Proposition 23: the Real Story

Big Oil is taking the political stage once again in California. This time the industry is weighing in on Proposition 23, the initiative that would delay implementation of AB 32--California's new greenhouse emission law--until unemployment in the state stays below 5.5 percent for four consecutive quarters. Inasmuch as the current unemployment rate is north of 12 percent, passage of Proposition 23 could postpone implementation for years, maybe decades.

That would suit Big Oil just fine. Inasmuch as the heart of AB32 focuses on carbon emissions, the oil industry has a lot at stake. From their perspective, once in place AB32 will lessen reliance on their emissions-yielding products. As for whatever "green" jobs might be created in a less polluted environment, well, that's just not their concern.

To facilitate success, Big Oil is pouring money into the "Yes on 23" campaign. Proponents have raised $8.2 million and counting. And 97 percent of that money has come from oil industry companies.

The lion's share of the money has been donated by out of state interests. The thinking is if the oil lobby can stop the environmental movement in California, that good fortune will spillover to other states not to mention pending congressional legislation.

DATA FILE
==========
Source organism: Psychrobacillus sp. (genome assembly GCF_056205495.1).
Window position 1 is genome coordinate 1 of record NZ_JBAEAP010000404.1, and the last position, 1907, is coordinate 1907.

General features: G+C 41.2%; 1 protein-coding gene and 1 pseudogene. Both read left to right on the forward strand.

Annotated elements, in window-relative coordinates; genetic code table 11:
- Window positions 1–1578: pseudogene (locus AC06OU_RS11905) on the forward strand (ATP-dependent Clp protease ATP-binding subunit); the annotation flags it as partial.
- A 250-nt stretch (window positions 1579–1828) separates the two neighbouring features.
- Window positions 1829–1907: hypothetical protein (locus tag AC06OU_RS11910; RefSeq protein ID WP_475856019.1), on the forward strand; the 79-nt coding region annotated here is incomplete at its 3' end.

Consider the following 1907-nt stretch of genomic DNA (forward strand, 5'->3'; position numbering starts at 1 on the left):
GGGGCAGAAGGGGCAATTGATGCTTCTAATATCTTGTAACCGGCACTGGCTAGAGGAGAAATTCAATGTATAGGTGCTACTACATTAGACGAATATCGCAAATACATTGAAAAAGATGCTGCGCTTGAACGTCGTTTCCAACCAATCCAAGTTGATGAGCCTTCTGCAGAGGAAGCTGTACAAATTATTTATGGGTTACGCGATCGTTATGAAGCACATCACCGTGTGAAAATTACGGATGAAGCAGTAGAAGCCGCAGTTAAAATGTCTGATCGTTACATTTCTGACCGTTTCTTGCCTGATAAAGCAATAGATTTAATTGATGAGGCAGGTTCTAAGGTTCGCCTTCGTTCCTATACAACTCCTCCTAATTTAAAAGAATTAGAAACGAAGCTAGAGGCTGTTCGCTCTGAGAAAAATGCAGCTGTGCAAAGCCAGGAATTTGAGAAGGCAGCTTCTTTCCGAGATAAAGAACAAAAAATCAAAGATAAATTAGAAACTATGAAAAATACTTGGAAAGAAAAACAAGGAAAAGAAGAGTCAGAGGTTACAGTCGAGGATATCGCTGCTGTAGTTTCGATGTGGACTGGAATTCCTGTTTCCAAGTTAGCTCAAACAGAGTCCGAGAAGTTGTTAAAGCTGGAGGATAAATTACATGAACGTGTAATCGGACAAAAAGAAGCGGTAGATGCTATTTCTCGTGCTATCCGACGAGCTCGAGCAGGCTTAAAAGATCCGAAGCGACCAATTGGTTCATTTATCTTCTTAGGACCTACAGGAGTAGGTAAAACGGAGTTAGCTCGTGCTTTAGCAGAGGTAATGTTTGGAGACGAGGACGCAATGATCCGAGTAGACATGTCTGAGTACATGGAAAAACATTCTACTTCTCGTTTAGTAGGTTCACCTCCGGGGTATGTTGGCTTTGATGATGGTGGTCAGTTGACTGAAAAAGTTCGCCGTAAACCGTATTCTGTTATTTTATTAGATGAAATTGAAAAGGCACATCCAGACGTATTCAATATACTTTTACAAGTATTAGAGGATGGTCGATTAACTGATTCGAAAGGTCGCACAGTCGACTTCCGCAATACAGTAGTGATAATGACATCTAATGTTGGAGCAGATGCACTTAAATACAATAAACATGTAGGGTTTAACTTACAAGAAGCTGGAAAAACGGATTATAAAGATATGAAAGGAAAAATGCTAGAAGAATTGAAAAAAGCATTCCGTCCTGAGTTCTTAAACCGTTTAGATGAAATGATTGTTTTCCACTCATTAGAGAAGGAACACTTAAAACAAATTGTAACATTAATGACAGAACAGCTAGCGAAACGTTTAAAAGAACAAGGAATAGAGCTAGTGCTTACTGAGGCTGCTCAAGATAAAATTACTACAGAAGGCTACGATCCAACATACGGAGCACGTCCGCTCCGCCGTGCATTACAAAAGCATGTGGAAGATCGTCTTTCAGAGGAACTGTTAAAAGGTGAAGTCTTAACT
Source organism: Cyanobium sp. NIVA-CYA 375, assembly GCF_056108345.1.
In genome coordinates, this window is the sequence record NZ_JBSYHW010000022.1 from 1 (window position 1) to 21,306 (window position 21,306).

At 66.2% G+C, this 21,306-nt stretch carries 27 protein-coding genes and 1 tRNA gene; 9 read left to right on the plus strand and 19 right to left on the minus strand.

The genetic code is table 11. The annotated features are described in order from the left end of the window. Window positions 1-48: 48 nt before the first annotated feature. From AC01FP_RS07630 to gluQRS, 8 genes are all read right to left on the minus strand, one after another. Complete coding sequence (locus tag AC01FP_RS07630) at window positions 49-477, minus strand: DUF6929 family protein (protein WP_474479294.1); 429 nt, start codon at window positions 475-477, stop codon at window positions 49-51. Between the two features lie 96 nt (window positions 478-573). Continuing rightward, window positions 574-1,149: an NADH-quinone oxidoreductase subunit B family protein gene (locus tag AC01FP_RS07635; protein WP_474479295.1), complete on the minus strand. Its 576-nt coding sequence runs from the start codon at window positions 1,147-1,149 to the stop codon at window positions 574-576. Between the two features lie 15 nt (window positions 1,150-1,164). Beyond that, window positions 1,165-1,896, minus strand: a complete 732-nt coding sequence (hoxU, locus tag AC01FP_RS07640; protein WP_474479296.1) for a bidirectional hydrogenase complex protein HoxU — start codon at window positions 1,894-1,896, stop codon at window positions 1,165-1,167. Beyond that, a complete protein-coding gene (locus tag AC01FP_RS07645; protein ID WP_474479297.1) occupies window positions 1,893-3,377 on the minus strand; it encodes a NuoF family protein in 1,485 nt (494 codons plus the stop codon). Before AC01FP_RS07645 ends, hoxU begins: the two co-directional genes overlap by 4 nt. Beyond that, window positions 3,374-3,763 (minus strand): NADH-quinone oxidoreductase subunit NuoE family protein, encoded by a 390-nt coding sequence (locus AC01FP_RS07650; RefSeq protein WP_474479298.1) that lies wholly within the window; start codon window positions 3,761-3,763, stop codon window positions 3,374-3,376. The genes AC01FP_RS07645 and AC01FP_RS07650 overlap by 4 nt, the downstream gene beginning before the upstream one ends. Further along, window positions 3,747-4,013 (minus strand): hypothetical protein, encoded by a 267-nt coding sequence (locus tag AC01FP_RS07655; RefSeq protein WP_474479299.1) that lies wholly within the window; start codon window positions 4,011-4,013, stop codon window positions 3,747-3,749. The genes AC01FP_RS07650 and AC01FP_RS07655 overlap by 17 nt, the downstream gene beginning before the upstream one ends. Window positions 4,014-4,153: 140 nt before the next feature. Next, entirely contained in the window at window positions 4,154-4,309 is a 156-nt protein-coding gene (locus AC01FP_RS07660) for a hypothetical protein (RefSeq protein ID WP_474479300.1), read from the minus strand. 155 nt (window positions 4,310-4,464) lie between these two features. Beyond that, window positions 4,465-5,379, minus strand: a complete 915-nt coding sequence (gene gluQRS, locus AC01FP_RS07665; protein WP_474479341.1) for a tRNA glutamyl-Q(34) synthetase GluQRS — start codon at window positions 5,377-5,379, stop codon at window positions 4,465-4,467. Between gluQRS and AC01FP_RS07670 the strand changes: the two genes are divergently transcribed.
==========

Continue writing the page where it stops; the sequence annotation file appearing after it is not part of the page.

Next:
This isn't the first time that Big Oil has responded to a big threat in California. In 2006, the industry spent more than $100 million to defeat Proposition 87, a proposal that would have taxed oil somewhere between 1.5 percent and 6 percent, depending upon the price of the commodity. As such, California remains the only major oil-producing state without an oil severance tax. That success has continued. With California struggling to find new revenues for an out-of-balance budget, Big Oil has defeated one legislative attempt after another to tax production.

Now, Big Oil is taking the offense instead of the defense. IfProposition 23 passes, the industry will yet again demonstrate its might in California's interest group-laden environment. And with so much at stake, it's likely that Big Oil will finance its effort mightily between now and election day.

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